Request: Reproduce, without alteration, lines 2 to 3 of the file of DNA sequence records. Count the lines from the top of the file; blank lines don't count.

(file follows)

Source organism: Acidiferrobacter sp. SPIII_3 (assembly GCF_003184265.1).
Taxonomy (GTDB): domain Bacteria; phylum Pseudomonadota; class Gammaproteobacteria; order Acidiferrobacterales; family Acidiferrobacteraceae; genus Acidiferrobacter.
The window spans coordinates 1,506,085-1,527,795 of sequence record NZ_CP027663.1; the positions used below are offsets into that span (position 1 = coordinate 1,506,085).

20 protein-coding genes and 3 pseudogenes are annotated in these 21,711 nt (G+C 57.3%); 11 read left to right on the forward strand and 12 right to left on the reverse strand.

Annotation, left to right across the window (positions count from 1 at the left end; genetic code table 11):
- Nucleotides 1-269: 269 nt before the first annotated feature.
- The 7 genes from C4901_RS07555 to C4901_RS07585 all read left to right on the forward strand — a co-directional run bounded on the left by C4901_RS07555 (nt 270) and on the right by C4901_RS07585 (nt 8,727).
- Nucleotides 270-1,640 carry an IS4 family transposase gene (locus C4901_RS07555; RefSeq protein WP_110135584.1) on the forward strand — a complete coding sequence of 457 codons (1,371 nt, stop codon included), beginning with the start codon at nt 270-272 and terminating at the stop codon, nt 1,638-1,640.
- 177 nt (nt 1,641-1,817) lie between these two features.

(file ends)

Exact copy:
Taxonomy (GTDB): domain Bacteria; phylum Pseudomonadota; class Gammaproteobacteria; order Acidiferrobacterales; family Acidiferrobacteraceae; genus Acidiferrobacter.
The window spans coordinates 1,506,085-1,527,795 of sequence record NZ_CP027663.1; the positions used below are offsets into that span (position 1 = coordinate 1,506,085).